By Robert Macklin
The timing of the royal imbroglio could hardly be more exquisite, coming as it does in the wake of the pivotal Grace Tame speech and the announcement this week of a Truth-telling Commission by the Victorian Government.
All three are about power. All confront the injustice of its application at a time when the ancient shibboleths have driven the planet to the brink of destruction. The status quo has brought us the death of 2.5 million human beings from the coronavirus. That together with the extinction of billions of fellow creatures from bushfires and bulldozers is merely a foretaste unless we raise our voices and our votes against the atavists.
The forces of change will no longer be silenced. Aggressive paternalism and racism are now intolerable. At stake is the survival of the species. Perhaps I’m an optimist but right now, I suspect, we’re at a turning point.
It almost seems that the reactionaries are goading us to respond. How else to explain the woeful surrender by Gladys Berejklian’s NSW Liberals to the Barilaro bullies on protection for koalas. Henceforth, all our Blinkie Bills in Sydney’s CBD will be offered protection while those living in the bush remain at the mercy of the land clearers and the developers.
It really is that wacky.
In Canberra, the call for action from the Australian of the Year against the paedophiles and perpetrators of unwanted sexual encounters, met stolid resistance from some of the highest pinnacles in the political firmament. There were even suggestions that the ‘rule of law’ itself was being called into question.
On top of all that, Harry and Meghan’s precious remonstrance on the Oprah Show seemed at first like a squabble among the regal remnants of an ancient pantomime. But that was before the subject of baby Archie’s colour sprang unbidden from his mother’s lips. One member of the royals, she said, had raised the issue in a not very empathetic manner.
Oprah was struck dumb by the revelation. The rest of the world had exactly the opposite reaction. When an English TV panellist questioned Meghan’s veracity, 41,000 callers fired up their mobiles; an American President added his five cents; and days later cartoons and caricatures were still fizzing round the internet.
In a remarkable piece of serendipity, Victoria’s Labor Government chose this time to announce the formation of Truth-telling commission with virtually unlimited powers to take testimony of the horrors visited upon the First Australians under the aegis of that self-same royal line.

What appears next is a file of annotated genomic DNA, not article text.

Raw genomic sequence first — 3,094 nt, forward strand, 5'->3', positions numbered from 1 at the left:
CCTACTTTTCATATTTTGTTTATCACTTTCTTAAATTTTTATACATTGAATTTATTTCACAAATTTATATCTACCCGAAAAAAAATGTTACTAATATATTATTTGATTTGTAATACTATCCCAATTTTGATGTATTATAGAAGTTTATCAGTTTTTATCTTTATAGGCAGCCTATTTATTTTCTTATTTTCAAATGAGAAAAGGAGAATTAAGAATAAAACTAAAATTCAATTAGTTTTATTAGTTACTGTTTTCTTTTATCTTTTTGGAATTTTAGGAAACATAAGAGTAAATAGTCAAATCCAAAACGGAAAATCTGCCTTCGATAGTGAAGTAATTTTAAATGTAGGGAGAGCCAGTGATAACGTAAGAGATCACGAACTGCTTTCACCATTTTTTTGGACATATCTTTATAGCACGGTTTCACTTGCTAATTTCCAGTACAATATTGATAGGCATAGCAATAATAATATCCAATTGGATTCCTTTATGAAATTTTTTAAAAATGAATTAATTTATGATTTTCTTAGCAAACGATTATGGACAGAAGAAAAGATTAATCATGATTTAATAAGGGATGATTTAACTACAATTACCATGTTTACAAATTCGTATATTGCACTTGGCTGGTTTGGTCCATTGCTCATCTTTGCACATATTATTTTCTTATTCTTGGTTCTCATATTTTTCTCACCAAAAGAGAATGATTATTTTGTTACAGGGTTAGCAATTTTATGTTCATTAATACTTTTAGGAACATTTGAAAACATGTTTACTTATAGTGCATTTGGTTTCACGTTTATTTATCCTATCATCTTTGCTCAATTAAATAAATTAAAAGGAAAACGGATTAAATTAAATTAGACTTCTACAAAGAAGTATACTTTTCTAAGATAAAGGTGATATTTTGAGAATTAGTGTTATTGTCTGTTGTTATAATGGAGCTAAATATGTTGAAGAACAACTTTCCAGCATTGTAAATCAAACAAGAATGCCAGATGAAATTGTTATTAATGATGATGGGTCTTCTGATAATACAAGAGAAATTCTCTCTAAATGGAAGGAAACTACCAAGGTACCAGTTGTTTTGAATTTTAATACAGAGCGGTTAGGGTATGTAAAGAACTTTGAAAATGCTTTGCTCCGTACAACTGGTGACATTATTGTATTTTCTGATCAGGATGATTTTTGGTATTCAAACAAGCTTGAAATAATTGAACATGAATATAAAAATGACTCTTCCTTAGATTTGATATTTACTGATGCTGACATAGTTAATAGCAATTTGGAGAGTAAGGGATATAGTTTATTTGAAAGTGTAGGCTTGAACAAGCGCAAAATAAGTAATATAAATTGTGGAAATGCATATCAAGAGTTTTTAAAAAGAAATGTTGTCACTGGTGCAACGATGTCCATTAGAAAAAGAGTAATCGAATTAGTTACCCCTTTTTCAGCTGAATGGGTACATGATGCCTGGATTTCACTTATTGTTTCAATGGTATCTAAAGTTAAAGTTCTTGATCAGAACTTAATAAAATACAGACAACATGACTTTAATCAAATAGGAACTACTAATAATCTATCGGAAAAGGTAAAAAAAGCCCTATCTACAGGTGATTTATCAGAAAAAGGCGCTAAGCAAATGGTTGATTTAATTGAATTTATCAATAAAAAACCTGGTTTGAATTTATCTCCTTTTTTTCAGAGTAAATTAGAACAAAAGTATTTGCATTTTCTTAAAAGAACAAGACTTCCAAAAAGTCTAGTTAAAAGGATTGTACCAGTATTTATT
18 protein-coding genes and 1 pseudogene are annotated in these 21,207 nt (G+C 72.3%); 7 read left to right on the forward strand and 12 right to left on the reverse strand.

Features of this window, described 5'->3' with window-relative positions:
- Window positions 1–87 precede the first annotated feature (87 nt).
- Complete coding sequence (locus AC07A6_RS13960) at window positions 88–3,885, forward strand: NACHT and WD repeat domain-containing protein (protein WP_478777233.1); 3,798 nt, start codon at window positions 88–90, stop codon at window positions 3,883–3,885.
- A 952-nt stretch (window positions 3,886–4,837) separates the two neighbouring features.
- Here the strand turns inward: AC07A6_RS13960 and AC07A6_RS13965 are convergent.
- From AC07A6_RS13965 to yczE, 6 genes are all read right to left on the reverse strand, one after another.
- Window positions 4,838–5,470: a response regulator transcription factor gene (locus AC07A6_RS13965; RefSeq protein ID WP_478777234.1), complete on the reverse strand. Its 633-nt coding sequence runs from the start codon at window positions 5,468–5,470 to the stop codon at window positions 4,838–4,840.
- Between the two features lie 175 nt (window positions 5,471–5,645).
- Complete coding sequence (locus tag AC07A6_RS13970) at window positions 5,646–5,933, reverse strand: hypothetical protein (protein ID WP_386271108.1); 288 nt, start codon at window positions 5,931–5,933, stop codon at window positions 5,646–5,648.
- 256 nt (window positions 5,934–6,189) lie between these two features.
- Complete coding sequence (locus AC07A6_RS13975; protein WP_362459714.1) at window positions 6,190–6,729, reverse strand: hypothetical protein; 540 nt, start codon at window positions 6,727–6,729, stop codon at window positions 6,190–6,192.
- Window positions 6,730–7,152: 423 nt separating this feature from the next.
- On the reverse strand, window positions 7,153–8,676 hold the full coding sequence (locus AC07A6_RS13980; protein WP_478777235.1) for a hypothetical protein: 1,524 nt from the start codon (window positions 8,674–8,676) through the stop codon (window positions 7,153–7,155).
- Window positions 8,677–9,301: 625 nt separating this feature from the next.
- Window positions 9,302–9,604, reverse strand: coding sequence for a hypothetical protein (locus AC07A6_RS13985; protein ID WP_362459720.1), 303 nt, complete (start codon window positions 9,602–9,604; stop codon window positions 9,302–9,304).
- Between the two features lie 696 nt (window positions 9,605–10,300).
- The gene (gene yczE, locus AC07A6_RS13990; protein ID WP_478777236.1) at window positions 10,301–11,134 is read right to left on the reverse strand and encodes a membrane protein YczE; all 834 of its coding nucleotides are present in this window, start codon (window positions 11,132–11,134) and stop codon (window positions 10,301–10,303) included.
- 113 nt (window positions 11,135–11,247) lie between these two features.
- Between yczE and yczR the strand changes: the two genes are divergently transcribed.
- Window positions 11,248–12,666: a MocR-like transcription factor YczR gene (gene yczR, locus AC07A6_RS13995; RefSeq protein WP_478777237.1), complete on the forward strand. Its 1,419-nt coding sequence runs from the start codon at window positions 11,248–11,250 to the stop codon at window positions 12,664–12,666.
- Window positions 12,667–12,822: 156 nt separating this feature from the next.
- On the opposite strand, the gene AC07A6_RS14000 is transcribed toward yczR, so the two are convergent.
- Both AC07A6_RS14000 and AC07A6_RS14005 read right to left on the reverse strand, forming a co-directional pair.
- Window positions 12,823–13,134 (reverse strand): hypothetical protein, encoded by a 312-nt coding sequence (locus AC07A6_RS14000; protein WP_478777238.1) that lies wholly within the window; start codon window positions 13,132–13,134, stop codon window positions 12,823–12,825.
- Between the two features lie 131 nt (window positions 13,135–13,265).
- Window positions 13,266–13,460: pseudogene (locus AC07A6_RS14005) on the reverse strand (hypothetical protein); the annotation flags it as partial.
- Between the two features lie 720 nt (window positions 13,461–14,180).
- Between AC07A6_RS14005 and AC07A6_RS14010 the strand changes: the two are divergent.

At last, it seems, the hostile invaders of the Australian continent will have their crimes against humanity exposed, at least in Victoria. And while the current Commonwealth Government looks the other way, we can expect similar initiatives from the other States and Territories. The ACT House of Assembly recently voted $317,000 for a similar purpose; Queensland and the Northern Territory are next in line.
The inevitable result will be a Makarrata leading to the long- awaited Treaty; and almost as important, a renewed drive for an Australian Republic. This time its organisers will not be fooled by John Howard’s clever ‘divide and conquer’ tactic on the means of electing/appointing the non-political Head of the Republic.
This time, perhaps, we can finally cut the ties with the royal colonisers and the scoundrels they let loose on the people who owned and cared for this great south land.
Robert Macklin has carved out a unique place among Australia’s literary biographers and historians. His Dark Paradise swept aside the curtain of euphemism to expose the horror of colonial sadism on the penal colony of Norfolk Island. His monumental history of Australia’s Special Forces – Warrior Elite – is required reading in the fields of Military Security and Intelligence. His best-selling biography, SAS Sniper revealed as never before the battles against Islamist fanatics. And these are just a few of the highlights among his 28 respected and popular works of fiction and non-fiction.
He has won numerous literary prizes including the 2009 Blake Dawson award for business literature with Peter Thompson for their classic THE BIG FELLA – the Rise and Rise of BHP Billiton. His Kevin Rudd: The Biography was shortlisted for the ACT Book of the Year; and he has won three Critics Circle Awards for his military biographies and histories. He has completed a lecture tour of three Chinese universities based on his works and is presently writing a history of Australia/China relations over the last 200 years.
Queensland born, he has been a journalist at the highest level, a confidant and biographer of two Australian prime ministers; a documentary filmmaker in 32 countries of Asia and the Pacific; and is also political columnist and commentator in the nation’s capital. He presently divides his writing time on fiction, non-fiction and screenplays between Canberra and Tuross Head on the NSW South Coast. https://robertmacklin.com/